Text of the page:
Taking Lines for a Walk

This is gorgeous

This is gorgeous

This is a great lesson I did with grade one and three. I loved the results and the kids had a great time exploring lines.

It’s always good to review what a line is with your students and go over ‘line’ words such as vertical, zig-zag, diagnal, curved, curly, etc. Give your student a large 18 x 12 piece of paper and tell them they need to start at the top of their paper and take a line for a ‘walk’ by making their line wander off and make curls, zig-zags, etc and not just make a straight line. It’s important to remind them that the line must end back at the bottom of the page.

The next part of the lesson involves the students filling in the spaces between the lines. This is where you can adapt this lesson depending on the grade levels. My grade one class painted in each section by making their own hues and this was a great way to review and practice making colors with the primary colors. Once the paper was dry they went over their lines with a thick black marker.

Outlining with a thick black marker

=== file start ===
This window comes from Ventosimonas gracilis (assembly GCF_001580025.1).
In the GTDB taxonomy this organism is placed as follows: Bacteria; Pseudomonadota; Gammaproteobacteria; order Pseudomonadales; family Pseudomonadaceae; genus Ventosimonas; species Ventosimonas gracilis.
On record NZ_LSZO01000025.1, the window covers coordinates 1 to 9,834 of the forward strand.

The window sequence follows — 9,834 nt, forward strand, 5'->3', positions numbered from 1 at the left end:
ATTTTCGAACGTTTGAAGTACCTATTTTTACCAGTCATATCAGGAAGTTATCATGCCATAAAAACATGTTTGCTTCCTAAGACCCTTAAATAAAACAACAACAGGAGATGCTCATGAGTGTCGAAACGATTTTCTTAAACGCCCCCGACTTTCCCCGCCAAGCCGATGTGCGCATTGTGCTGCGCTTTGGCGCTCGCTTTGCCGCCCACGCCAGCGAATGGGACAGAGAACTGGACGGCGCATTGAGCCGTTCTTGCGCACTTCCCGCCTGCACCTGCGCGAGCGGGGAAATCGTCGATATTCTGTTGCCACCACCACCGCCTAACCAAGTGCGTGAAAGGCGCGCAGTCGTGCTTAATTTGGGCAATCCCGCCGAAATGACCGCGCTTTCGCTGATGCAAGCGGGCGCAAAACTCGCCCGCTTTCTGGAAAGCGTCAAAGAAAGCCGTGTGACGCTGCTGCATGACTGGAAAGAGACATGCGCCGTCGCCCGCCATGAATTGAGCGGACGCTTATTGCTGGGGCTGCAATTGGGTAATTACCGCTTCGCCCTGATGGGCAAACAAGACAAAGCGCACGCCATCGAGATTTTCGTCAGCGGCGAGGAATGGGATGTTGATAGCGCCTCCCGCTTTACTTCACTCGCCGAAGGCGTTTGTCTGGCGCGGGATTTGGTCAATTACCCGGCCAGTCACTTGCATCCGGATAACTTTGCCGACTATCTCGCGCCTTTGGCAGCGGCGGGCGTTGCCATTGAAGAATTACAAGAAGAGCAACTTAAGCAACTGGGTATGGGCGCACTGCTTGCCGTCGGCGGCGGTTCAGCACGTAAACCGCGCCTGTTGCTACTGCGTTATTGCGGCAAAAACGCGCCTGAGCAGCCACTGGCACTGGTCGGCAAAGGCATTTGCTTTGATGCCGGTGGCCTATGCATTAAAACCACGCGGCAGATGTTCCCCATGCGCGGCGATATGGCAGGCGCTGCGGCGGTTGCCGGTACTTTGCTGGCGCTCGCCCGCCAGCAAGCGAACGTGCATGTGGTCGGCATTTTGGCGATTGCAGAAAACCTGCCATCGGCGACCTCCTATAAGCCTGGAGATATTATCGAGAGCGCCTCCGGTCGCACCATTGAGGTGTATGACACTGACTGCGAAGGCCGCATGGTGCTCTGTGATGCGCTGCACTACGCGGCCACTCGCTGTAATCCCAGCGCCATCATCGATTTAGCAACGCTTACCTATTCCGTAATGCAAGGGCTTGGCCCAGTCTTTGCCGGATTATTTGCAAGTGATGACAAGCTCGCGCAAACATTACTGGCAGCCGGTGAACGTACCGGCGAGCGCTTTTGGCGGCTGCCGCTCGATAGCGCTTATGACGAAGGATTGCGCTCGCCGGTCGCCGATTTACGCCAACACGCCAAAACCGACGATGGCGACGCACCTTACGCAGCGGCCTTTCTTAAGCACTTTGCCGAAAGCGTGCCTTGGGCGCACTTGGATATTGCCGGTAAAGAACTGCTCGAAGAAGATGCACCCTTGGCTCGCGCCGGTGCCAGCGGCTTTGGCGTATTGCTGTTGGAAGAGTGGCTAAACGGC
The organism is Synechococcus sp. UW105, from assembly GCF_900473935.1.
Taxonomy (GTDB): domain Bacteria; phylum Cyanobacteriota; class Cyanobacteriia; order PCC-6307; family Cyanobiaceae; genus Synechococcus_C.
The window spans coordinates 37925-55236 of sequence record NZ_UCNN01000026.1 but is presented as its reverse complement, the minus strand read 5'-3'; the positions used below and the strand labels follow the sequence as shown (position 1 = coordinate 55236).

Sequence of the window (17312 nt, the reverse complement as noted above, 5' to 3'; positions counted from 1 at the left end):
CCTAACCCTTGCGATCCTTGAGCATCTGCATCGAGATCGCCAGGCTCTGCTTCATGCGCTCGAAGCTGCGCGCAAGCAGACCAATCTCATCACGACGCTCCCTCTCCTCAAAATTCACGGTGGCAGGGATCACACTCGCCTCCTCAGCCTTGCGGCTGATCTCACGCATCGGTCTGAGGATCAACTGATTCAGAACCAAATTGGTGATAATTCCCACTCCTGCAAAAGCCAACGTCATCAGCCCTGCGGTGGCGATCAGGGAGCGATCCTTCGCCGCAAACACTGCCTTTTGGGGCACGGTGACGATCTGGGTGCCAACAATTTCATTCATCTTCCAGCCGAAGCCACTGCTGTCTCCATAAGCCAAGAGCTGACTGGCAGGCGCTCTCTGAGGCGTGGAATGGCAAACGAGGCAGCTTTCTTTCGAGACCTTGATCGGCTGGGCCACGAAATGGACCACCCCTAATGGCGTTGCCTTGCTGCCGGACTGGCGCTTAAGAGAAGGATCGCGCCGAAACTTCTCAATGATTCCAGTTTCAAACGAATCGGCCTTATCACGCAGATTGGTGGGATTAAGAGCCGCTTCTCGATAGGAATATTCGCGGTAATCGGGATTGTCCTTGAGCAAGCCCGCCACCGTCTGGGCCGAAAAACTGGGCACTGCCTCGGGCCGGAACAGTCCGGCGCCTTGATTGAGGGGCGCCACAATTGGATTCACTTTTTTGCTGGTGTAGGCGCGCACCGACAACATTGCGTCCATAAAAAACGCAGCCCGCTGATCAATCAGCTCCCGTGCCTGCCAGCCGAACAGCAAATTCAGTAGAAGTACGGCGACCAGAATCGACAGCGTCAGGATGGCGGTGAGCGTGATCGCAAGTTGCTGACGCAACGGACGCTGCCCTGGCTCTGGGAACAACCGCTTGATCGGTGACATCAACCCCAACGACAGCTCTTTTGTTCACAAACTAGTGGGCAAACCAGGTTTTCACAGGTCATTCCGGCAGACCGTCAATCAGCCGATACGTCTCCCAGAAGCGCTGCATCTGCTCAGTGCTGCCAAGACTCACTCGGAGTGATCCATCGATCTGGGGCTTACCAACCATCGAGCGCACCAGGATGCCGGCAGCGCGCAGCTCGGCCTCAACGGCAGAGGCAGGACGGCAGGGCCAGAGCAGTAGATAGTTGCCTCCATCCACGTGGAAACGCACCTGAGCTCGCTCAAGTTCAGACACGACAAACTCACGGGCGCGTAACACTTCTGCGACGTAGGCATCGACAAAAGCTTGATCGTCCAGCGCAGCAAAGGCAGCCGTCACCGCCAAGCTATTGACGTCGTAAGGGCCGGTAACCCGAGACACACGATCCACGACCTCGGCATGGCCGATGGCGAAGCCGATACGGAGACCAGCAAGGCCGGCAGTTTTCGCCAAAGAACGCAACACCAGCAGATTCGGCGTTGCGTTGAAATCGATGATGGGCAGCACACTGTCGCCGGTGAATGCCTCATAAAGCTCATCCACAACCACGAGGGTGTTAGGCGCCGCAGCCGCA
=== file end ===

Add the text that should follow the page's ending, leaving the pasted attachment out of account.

Outlining with a thick black marker

I love how the markers bring out the lines and color

I love how the markers bring out the lines and color

Grade three filled each section by making tints and shades of blue. The result was beautiful and they were all excited and happy with their finished work. Again, outlining each line with a thick black marker made the lines stick out.

I love the lines here!

I love the lines here!

Outlining with a black marker

Outlining with a black marker

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9 thoughts on “Taking Lines for a Walk

  1. Great ideas and wonderful site!
    Will be “borrowing” many of them :).
    Today I am going to adapt this lesson to Fall and describe the lines going for a walk as the path of a falling leaf. I am then going to have the students use warm Fall colors to fill in the spaces between the lines. If time permits, we will also do a Warhol-Inspired leaf print painting.

  2. Pingback: Another Great Art Lesson | Mrs. Watson's 2/3 Class

  3. They all have hints of faces, especially in the middle shapes. You can’t hide them, no matter how hard you distort them. However, I like the art. I enjoyed looking at all of the pieces and I enjoyed the pictures of the process. Good job. Keep working hard

  4. I am going to do this lesson today with my kindergarten, but we will use crayon for the lines, and primary colored watercolor paint to create wax resist. yay!

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